Thank you, Vanessa. I will start today’s call with the highlights of our financial and operating results for 2016. I will then share some of our other notable achievements and then turn the call over to Graeme to provide a more detailed review. We delivered strong financial and operating results in the fourth quarter and in FY2016 that were in line with our expectations. For the fiscal year revenue increased 55% on a constant currency basis to $856 million. Adjusted EBITDA increased 66% on a constant currency basis to $207.3 million, and the adjusted net income and adjusted EPS improved by 62% and 55% respectively.
The average full time equivalents students for the year increased by 56% to 34,819, and we expanded our capacity by 57% to 49,177 seats. Current research suggested 65% of students entering school today will be working in jobs that don’t yet exist. To be successful in this new jobs market, students will need to demonstrate academic success and develop skills such as creativity, emotional intelligence and problem solving.
Nord Anglia Education is providing an educational offer which results in outstanding academic outcomes for students and equips them with the 21 century skill they need to thrive in a globalized world. Our Nord Anglia University and global campus initiatives link our students and teachers across the world. These programs, and our collaborations with the The Juilliard School, MIT and King's College London, create exceptional learning opportunities for our students and staff.
Nord Anglia Education is the world’s leading premium schools organization and we now educate over 37,000 students and have 54,813 seats of capacity. We believe that providing an outstanding education for our students benefit all parts of our organization. Our organic FTE growth was 8% from September 2015 to September 2016, which is around twice the market average.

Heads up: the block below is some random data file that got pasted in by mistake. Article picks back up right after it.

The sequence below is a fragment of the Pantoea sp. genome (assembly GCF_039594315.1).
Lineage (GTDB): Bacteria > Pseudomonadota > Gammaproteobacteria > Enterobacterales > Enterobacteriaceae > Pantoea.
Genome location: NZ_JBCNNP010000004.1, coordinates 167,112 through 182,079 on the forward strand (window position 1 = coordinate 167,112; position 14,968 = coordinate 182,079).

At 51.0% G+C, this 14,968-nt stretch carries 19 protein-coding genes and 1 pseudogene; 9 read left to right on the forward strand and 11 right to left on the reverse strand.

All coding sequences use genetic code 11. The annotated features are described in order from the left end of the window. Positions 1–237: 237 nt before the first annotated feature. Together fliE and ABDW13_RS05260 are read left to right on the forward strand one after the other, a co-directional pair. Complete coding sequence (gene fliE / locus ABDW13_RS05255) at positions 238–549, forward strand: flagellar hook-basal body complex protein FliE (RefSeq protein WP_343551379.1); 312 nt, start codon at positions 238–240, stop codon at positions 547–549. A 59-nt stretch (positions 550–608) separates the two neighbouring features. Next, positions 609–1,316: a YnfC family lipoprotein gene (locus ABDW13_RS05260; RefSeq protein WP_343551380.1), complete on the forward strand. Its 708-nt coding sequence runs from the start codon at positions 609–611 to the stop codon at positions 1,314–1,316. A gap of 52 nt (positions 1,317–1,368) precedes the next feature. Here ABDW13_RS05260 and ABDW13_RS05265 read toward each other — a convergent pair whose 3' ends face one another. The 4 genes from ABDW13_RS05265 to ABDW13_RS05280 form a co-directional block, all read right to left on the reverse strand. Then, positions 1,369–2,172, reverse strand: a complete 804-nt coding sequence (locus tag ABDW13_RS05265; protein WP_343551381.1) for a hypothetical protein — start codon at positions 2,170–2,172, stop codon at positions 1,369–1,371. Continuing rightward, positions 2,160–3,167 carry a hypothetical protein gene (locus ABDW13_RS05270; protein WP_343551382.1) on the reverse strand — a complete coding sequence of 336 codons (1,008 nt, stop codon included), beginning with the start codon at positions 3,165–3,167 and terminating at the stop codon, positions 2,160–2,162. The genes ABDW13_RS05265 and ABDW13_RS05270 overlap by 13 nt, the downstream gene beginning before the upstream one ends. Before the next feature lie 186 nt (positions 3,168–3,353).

We get 38 applications for every teaching vacancy, which enables us to recruit the best talent. In addition, we’re continuing to widen the gap between the academic outcomes achieved by our students and national and global averages. As a result, our students are accepted to many of the world’s leading universities. This year, once again, one in three students went to one of the world’s top 100 universities, and we are particularly proud that Nord Anglia Education students were accepted into 24 of the world’s top 20 universities this year.
Our growing reputation and brand is leading to increased opportunities. We’ve successfully opened our first bilingual school in China in September 2016, and they are excited by the opportunities to develop more bilingual schools. In addition, we’re pleased with the progress of our new campus in Huston, which opened in September 2016, and they are looking forward to launching three new school campuses in Abu Dhabi, Honk Kong, and Bangkok in September 2017.
I will now hand over to Graeme to take you through the financial performance of quarter four and fiscal 2016 in more detail.